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Posts by Michael Winter

Why Bother to Learn Foreign Languages?

July 24th, 2014 by Michael Winter

As the fashionable cant of the day has it, who needs foreign languages?–the kind of sentiments by which we know and love such towering intellects as Lawrence Summers and too many others to mention. All the essentially insightful counterarguments to the contrary–national security, globalization, improving diplomatic relations, working with crucial trading partners, etc–a recent article on the subject kind of hit the nail on the head by observing that “Maybe it’s less about knowing how to conjugate verbs, and more about just not being an asshole.”

Formal ontologies in the Digital Humanities

June 27th, 2014 by Michael Winter

For an excellent–and remarkably clear–discussion of how formal hierarchical semantic modelling can be applied to the subject domain of philosophy, interested readers should take a look at a recent paper by Colin Allen and the InPho group at Indiana University: “Cross-Cutting Categorization Schemes in the Digital Humanities,” ISIS 104, 3 (September 2013): 573-583; DOI: 10.1086/673276. For a sense of what a sample end-product model might look like, see  especially Fig. 1 on p. 582, which presents a representational map that depicts the similarities and differences in how the German philosopher Immanuel Kant is treated in two different domain-specific encyclopedias.

Ebook Sales Growth Slowing Greatly

June 26th, 2014 by Michael Winter

From a recent article: “Say goodbye to the go-go years of fast-paced ebook growth — at least for now. Ebook growth, once in the triple and double digits, with no signs of abating, has slowed to a crawl in 2013,” writes Jeremy Greenfield in the trade publication dbw/Digital Book World. Nonetheless,  Greenfield added, ebooks, while not currently hot commodities, are still warm; and according to the same article–based on numbers from the Association of American Publishers–”now account for a larger percentage of overall publisher revenues than they ever have.” Ebooks now account for about 27% of adult trade sales.  The same phenomenon has also recently been noted by industry standard, PW/Publishers Weekly.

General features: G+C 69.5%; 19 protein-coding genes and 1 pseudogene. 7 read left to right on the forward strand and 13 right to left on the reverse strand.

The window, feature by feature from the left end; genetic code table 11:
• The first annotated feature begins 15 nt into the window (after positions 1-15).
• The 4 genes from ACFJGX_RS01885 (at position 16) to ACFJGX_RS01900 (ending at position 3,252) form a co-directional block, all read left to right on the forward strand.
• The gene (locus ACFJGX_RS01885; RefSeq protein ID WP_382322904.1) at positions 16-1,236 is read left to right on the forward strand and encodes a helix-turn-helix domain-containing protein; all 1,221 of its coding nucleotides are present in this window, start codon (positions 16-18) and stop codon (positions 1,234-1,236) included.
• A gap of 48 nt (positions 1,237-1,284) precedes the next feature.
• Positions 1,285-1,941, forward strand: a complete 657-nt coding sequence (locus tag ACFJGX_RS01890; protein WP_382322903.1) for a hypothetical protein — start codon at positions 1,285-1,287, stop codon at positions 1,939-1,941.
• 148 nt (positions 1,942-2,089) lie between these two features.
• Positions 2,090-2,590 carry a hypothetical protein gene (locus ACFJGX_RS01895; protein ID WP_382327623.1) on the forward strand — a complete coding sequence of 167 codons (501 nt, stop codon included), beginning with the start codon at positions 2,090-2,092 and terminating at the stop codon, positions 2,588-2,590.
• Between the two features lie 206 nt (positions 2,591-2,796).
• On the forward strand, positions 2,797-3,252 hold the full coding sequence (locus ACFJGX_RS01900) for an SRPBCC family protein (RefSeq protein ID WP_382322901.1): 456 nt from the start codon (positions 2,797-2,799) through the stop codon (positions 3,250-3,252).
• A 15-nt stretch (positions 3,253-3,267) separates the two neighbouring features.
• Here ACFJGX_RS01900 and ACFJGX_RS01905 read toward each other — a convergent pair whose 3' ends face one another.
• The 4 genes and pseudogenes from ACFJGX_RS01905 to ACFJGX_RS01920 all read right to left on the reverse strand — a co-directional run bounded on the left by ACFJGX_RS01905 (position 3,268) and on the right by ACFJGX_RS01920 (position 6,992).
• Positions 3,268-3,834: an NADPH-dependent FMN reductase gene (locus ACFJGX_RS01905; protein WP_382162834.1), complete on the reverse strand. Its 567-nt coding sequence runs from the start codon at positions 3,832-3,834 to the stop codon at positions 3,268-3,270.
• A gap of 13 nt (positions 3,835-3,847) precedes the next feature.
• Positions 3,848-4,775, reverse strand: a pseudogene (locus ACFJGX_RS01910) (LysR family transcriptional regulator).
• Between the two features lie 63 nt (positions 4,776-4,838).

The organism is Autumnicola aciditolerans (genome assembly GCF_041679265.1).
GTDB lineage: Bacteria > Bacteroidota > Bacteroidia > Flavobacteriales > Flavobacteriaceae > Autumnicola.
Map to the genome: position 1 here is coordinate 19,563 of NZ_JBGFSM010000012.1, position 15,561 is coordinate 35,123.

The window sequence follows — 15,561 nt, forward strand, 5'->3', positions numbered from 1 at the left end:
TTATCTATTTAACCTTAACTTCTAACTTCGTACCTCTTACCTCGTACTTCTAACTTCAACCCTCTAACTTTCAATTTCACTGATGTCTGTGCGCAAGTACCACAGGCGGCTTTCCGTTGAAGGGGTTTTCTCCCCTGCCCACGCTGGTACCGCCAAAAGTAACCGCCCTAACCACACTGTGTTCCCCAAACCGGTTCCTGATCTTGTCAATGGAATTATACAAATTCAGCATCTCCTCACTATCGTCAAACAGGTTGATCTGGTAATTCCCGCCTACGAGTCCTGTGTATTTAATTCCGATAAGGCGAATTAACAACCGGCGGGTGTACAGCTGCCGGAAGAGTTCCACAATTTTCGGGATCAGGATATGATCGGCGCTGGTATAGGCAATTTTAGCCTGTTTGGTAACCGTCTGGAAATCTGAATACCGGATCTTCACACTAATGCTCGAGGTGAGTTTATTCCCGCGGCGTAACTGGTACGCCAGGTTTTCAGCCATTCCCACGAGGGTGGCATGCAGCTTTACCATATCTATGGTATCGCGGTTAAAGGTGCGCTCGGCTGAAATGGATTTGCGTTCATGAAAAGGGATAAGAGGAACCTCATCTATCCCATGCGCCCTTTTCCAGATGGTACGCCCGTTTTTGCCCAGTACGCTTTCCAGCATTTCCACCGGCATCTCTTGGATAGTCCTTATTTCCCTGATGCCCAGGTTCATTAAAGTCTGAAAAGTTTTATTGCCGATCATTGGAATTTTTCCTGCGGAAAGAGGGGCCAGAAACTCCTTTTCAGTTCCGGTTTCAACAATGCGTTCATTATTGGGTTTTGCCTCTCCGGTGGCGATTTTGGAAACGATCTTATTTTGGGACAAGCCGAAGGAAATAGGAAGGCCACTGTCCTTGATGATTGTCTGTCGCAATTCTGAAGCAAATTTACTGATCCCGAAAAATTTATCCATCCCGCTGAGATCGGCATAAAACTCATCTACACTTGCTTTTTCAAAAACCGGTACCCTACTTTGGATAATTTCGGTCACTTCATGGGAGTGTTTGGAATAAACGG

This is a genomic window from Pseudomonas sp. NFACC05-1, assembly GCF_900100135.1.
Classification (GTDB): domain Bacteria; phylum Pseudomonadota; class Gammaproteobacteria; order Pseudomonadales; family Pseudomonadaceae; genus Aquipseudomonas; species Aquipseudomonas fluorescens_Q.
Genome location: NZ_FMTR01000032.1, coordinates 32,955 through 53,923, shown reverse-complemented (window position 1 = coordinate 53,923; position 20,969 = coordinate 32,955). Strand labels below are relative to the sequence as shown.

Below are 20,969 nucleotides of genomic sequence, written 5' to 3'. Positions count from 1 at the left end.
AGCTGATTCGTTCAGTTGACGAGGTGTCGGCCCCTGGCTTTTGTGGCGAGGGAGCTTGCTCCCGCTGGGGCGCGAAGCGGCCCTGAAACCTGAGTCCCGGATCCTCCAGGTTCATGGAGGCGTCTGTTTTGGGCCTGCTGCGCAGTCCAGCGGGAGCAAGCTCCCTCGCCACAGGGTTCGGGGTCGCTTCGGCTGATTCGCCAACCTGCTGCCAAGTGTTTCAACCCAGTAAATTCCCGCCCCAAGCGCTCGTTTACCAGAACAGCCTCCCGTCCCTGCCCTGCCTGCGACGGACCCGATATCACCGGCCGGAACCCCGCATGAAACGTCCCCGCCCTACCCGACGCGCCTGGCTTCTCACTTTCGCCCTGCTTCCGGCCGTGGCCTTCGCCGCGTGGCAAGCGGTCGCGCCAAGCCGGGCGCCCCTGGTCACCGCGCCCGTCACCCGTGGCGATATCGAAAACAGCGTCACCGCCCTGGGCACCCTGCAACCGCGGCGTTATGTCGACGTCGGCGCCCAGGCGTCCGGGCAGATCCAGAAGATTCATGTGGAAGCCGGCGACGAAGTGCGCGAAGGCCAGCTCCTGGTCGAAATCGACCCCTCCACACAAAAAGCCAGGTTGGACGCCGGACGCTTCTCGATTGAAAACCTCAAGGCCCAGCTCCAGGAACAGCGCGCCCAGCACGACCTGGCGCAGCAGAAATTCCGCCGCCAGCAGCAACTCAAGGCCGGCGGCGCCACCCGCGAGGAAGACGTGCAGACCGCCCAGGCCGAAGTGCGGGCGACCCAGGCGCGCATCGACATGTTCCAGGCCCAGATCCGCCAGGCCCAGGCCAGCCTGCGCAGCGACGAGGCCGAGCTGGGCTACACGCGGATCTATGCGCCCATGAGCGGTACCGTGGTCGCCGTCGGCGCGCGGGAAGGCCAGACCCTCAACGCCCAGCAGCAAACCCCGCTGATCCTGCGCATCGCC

Google Translate Generates Big Laughs

June 25th, 2014 by Michael Winter

Google Translate can prove useful–but watch out for hilarious, unintentionally absurd renderings.Try out a few phrases and see what you think. (I entered a sentence containing the name of a friend—Hanno Kaiser–and it gave me “Hanno Emperor.”

New Book on Georges Canguilhem

June 24th, 2014 by Michael Winter

Nowdays Canguilhem is probably better known as Michel Foucault’s mentor, but in his day he was a major French philosopher and historian of science, as this collection of articles reveals. For the basic bibliographic description and more information about the library’s copy, check the Harvest library catalog record.  The cover art is a reproduction of a painting by Maurice Matieu that is based on some lines from Henri Michaux.

Richard N. Schwab Papers

June 22nd, 2014 by Michael Winter